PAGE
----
Auto Makers Must Disclose ‘Black Boxes’

It might give you a warm and fuzzy feeling to think that your car cares about you, remembers little things, and generally keeps tabs on you. Out of a sense of attachment, even fondness.

But that’s not quite how it works. About two thirds of vehicles sold today include so-called “black box” technology—more properly, Event Data Recorders—which stores recent data about the vehicle’s speed, braking, air bag deployment, engine speed, and/or other actions and conditions. These data can be useful to law enforcement, emergency responders, safety regulators, and auto makers, giving them precise mechanical data about a car’s operating state in the seconds leading up to a crash, failure, or other event. Some have argued that recorders ought to be mandatory equipment in all new cars. However, privacy experts have levied criticism at the recorders, arguing consumer rights are not adequately protected, and the data recorded in the systems could easily be abused or manipulated by law enforcement, insurance companies, in legal proceedings, and in other instances.

In an announcement Monday, the National Highway Traffic Safety Administration has declined to make the recording devices mandatory, but has ruled that automakers must disclose the presence of data recording technology in new vehicles to consumers. The ruling also standardizes the data all manufacturers will be required to collect in the data recorders.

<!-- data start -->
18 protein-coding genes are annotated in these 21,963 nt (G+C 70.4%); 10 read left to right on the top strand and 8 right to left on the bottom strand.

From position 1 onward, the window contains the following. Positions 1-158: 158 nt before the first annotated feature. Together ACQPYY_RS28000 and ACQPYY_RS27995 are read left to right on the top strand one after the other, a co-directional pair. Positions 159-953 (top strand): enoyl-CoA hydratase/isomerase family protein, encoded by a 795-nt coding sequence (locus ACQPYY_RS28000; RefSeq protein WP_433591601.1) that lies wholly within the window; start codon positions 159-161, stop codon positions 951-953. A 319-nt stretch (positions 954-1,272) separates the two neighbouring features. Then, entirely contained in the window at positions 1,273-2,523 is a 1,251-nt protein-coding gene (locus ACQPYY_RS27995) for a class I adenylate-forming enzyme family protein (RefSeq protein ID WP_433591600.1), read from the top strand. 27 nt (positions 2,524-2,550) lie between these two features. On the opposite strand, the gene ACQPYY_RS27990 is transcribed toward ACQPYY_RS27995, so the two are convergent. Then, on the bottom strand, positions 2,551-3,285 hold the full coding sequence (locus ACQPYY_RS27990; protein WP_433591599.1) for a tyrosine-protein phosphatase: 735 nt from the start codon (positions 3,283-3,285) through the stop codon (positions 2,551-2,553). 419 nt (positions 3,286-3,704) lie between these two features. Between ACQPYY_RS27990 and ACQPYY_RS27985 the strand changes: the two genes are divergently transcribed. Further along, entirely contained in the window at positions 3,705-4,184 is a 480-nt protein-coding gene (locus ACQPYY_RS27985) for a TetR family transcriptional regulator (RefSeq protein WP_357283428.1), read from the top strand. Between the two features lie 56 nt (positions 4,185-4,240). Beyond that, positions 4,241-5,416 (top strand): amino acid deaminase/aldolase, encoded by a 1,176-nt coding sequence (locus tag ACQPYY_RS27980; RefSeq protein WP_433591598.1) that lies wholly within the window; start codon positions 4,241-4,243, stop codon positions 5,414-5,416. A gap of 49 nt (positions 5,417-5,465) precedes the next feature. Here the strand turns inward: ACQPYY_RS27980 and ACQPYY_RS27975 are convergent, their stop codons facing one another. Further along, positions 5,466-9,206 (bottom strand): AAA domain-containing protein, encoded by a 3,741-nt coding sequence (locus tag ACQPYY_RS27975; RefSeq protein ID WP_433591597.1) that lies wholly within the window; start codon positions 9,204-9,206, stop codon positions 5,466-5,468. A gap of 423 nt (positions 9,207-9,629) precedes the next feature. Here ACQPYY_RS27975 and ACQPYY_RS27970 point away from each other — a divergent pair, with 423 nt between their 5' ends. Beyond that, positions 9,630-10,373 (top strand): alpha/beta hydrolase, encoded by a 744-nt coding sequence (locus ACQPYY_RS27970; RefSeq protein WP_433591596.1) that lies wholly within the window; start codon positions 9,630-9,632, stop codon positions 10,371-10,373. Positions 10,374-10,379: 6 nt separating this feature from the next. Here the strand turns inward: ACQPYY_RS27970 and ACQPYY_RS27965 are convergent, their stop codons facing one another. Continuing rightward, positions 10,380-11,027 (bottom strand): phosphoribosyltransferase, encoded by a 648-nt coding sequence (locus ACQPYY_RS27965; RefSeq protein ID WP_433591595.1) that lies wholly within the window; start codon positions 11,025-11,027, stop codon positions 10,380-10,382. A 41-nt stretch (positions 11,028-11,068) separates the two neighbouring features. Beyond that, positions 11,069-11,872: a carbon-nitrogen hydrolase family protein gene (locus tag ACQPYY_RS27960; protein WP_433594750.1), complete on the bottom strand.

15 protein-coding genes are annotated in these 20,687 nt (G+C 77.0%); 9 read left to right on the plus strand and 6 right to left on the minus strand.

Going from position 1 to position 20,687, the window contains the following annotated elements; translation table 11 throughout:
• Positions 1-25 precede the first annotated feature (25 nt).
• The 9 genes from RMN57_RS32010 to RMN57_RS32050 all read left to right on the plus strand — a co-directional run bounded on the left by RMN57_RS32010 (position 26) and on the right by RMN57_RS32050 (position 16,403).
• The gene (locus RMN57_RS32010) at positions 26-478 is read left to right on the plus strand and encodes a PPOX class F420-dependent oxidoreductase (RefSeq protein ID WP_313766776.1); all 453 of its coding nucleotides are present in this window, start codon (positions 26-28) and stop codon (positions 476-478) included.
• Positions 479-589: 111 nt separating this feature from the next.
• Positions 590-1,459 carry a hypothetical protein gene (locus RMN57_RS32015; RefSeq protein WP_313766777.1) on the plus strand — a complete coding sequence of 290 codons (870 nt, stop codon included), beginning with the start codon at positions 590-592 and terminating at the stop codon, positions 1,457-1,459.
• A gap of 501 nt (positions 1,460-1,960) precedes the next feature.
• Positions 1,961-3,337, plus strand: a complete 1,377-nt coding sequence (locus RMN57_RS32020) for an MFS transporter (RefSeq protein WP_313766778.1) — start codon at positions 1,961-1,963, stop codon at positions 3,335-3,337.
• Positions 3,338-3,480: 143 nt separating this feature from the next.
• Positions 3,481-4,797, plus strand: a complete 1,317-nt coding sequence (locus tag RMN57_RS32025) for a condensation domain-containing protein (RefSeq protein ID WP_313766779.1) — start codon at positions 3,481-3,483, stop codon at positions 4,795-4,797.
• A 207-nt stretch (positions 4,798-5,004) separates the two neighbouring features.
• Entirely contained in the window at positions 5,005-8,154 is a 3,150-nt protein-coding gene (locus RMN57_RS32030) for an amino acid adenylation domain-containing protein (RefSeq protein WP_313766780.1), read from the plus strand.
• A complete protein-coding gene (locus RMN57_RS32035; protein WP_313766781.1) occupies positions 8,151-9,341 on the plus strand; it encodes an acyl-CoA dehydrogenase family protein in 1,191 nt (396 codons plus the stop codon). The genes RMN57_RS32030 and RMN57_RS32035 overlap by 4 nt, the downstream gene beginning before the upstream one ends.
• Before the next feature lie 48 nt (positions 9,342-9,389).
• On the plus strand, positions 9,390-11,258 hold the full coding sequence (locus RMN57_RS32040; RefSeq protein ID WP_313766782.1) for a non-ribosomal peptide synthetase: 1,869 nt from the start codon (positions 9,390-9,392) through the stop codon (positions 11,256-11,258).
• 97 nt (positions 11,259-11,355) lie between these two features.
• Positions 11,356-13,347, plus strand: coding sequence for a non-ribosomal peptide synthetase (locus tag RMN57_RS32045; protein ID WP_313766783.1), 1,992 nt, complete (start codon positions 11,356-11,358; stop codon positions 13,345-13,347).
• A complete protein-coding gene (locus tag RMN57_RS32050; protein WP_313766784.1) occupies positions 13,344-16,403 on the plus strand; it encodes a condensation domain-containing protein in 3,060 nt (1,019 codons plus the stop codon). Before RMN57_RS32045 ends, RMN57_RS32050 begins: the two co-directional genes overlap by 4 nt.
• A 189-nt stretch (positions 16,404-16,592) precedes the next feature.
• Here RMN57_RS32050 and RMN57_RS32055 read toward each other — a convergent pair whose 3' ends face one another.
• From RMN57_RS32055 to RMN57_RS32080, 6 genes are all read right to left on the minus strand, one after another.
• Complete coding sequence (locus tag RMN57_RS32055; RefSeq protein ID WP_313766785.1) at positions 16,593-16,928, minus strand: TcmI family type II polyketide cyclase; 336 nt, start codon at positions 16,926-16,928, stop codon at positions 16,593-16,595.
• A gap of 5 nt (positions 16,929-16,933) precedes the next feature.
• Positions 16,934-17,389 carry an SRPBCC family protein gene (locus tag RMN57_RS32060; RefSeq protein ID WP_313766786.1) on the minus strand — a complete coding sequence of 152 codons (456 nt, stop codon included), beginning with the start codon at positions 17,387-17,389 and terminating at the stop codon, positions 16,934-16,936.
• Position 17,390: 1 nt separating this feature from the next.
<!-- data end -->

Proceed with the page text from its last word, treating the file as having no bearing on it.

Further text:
How are auto companies required to disclose this information? Putting a note in the owners’ manual.

Privacy advocates argue the ruling basically sidesteps privacy concerns about the data recorders, arguing a notice in little-used owners manuals does not amount to adequate disclosure, and in no way prevents the information from being misused once downloaded from a recorder. The auto industry and the NHTSA, conversely, maintains that the data is private and cannot be be downloaded without permission of the vehicle owner (although, refusing to permit download may be seen as an implicit admission of guilt, much like refusing alcohol breath analysis), and that the proper place to address privacy concerns is actually in the courts and Congress, not with the NTSA.

The new rule is scheduled to go into effect for vehicles produced for the 2011 model year.

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